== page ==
We tested only two sub-lines of MCF-7, well-known to be highly variable [35], and a single sub-line of each of the other established cell lines. We recognize that other sub-lines might be different.

When the MSSMs are compared with the HMECs, several genes display differential expression in a mode consistent with previous publications, where they have been shown to be significant for malignant progression or metastasis: down-regulation of the tumour suppressor and inhibitor of mitotic phase entry 14-3-3σ (SFN) [16, 17], the serine protease inhibitor SPINT2 [18] and JUP (γ-catenin) [19]; and up-regulation of FES [20] and SPARC [21]. In addition, there is the "cadherin switching" (CDH3 = P-cadherin to CDH2 = N-cadherin) and its relationship to FGFR1 and MMP9 [22, 23].

SPARC expression was detected in 17/17 human breast tumour biopsies and to a lesser extent in some established cell lines [21]. It has also been associated with malignant progression and invasive potential in breast cancer [24, 25], and together with MMP11 in colorectal [26] and oesophageal cancer [27]. Its over-expression increases motility and invasion [28] and induces growth inhibition [29] in established breast cancer cell lines. In addition, it has been shown to induce expression of BIGH3 and PAI-1[30]. MSSM cells showed up-regulation of SPARC, BIGH3, PAI1 and MMP11, while the T-est cells showed down-regulation of SPARC, BIGH3 and PAI1 (MDA-MB231 is an exception for the latter gene) (Fig 4A-B-C).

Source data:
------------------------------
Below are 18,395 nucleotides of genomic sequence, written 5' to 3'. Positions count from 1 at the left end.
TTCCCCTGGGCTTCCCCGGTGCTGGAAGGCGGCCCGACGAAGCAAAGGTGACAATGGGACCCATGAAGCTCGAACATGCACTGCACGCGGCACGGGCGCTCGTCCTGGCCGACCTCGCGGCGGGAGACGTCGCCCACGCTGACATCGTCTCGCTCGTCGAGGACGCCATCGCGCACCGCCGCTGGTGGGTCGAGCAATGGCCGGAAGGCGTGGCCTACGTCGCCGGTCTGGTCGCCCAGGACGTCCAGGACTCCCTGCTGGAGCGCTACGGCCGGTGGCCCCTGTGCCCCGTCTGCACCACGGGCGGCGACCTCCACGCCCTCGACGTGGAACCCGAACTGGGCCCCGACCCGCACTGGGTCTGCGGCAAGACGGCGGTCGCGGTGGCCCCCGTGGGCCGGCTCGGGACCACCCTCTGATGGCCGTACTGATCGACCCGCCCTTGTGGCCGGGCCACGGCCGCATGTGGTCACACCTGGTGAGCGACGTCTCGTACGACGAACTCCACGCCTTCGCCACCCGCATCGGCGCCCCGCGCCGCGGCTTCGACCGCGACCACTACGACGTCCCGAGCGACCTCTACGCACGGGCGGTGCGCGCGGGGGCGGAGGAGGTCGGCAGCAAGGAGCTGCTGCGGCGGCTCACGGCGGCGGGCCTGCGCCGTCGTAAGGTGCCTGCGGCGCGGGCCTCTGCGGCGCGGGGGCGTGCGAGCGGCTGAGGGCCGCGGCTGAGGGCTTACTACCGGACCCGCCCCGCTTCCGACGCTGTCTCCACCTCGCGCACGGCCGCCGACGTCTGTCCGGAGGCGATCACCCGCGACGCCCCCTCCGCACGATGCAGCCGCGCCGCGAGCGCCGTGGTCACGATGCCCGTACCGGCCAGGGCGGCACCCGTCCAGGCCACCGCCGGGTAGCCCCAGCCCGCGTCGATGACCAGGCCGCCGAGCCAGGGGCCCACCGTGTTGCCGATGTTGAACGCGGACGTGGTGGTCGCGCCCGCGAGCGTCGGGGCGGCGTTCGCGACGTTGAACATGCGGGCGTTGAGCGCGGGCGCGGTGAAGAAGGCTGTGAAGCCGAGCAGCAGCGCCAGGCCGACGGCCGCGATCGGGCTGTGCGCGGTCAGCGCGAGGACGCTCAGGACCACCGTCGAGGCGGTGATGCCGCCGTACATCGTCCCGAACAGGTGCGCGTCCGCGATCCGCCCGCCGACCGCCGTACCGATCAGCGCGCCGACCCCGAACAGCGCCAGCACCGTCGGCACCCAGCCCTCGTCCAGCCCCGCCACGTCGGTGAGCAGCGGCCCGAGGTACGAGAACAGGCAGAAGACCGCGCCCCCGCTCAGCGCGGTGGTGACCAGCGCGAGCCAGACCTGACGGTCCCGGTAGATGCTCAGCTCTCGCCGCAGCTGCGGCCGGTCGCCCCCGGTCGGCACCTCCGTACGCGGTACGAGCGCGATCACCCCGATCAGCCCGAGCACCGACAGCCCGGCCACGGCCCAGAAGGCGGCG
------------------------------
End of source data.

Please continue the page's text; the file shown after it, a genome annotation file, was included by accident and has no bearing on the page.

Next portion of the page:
We also found genes of which the behaviour did not fully agree with previous descriptions, i.e. NOTCH1, CYR61 and DAB2. The many and varied functions of Notch signalling, achieved through activation or down-regulation, have been recently reviewed [31]. In the MSSM samples, NOTCH1 and its ligand JAG2 are down-regulated. In this case, this pathway is more likely to function as a tumour suppressor than an oncoprotein. This conclusion would be less clear if we had only compared established cell lines (mainly MCF10A with both MCF7s) (Fig 4D–E). CYR61 is a pro-angiogenic, secreted protein encoded by a growth factor-inducible immediate-early gene. It is over-expressed in some invasive established breast cancer cell lines and in 30–36% of primary tumours [32, 33]. In this study we found only three cell lines with a truly high over-expression (MSSM6, MDA-MB231 and BT20) and five with a moderate over-expression compared to the mean expression in HMECs (between 2 and 4 fold). The same conclusion would have applied if we had considered MCF10A as a control (Fig 4F). DAB2 is considered a tumour suppressor since its expression is down-regulated in ovarian carcinomas and in some established breast cancer cell lines [34], and up-regulated during megakaryocyte differentiation [35]. Its continued expression in tumour cells led to growth inhibition or cell death [36] unless the cells were in contact with some type of basement membrane [37]. MSSM cells showed up-regulation of this gene (Fig 4G), perhaps because they grew as an attached cell line or because of their finite life-span phenotype in vitro.